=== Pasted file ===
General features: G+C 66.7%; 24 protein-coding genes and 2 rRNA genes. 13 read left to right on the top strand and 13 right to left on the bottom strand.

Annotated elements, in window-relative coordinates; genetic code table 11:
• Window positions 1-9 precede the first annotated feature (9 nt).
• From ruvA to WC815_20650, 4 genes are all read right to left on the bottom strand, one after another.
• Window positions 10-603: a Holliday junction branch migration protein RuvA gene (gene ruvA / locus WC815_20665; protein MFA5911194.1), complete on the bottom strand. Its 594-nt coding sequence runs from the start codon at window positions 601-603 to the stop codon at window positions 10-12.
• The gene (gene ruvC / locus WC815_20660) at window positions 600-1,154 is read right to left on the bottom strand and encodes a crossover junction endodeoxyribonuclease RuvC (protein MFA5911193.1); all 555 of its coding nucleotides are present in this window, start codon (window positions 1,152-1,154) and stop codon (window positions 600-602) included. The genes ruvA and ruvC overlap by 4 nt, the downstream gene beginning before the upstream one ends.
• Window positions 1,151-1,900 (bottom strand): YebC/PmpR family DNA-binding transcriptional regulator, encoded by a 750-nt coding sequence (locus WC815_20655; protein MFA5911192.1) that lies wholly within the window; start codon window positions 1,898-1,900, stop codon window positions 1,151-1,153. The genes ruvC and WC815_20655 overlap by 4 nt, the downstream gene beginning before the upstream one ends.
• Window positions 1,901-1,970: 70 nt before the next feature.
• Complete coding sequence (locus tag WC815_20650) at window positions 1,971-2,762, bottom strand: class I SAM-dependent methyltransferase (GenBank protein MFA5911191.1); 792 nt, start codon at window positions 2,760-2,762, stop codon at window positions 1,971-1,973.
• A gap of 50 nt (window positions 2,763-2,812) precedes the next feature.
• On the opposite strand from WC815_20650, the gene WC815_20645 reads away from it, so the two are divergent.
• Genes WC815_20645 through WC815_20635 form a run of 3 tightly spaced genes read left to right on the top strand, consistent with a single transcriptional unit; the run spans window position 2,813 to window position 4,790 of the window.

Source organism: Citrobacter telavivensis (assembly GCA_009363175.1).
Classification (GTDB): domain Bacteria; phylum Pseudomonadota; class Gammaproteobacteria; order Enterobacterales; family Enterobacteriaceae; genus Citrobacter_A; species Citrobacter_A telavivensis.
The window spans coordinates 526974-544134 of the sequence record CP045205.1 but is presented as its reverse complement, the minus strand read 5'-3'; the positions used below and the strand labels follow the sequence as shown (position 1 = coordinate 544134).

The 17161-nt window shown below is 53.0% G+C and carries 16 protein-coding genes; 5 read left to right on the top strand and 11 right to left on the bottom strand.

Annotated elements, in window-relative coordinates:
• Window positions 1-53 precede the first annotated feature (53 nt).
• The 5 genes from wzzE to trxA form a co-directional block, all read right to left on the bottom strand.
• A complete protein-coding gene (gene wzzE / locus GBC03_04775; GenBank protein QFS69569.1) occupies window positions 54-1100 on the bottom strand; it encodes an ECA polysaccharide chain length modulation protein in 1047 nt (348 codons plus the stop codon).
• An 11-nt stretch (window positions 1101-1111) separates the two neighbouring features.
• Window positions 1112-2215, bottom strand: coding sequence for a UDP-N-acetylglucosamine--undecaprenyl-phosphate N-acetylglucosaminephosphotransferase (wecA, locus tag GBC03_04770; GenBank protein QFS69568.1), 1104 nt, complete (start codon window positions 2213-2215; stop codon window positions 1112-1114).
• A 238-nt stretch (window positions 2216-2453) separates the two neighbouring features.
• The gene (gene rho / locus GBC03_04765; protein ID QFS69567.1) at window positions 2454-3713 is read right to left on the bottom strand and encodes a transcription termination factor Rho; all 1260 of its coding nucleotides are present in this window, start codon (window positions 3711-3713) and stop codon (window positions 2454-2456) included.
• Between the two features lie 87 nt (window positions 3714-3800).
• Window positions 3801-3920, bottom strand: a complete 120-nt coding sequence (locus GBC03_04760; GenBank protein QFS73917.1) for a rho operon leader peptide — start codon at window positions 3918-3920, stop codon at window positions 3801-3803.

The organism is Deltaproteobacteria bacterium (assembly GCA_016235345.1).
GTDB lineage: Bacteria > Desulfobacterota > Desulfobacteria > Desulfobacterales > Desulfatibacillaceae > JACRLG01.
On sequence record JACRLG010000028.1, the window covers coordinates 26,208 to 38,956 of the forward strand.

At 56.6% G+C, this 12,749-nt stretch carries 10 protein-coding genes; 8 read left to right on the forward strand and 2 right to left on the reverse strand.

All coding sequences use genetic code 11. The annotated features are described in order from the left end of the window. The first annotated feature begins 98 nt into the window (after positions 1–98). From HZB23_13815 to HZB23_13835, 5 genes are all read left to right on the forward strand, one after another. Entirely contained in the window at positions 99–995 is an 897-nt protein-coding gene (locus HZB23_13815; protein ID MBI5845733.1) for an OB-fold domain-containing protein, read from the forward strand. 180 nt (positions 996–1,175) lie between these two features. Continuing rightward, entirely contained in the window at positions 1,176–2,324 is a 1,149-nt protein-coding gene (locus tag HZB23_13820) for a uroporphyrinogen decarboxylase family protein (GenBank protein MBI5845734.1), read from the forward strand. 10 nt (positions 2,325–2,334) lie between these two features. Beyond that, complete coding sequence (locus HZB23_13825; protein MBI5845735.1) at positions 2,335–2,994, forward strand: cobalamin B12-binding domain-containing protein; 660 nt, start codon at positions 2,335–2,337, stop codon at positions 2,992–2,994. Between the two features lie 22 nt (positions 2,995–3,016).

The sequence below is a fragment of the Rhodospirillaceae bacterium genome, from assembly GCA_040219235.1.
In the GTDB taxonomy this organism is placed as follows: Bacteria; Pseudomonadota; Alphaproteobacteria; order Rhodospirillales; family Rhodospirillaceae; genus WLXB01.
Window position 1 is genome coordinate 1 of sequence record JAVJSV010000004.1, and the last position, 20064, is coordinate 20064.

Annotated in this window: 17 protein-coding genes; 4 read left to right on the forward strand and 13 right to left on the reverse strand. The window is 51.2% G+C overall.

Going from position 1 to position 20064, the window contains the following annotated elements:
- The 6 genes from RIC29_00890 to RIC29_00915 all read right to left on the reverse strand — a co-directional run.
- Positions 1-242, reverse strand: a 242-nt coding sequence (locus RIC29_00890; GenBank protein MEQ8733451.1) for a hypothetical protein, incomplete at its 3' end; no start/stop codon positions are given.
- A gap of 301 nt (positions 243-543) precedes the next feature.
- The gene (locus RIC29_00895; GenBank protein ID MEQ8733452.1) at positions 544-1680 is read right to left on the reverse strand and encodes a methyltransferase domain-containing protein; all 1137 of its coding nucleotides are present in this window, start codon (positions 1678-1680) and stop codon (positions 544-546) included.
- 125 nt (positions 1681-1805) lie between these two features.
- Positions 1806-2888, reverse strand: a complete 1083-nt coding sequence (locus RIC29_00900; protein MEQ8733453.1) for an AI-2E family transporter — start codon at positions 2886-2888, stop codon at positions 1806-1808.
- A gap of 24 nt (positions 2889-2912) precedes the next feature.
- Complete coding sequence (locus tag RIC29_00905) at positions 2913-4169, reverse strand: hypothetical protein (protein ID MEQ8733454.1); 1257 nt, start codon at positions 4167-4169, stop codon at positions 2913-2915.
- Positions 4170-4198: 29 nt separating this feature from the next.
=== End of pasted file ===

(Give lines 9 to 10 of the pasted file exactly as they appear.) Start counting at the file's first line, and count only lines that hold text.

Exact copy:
• Complete coding sequence (locus tag WC815_20650) at window positions 1,971-2,762, bottom strand: class I SAM-dependent methyltransferase (GenBank protein MFA5911191.1); 792 nt, start codon at window positions 2,760-2,762, stop codon at window positions 1,971-1,973.
• A gap of 50 nt (window positions 2,763-2,812) precedes the next feature.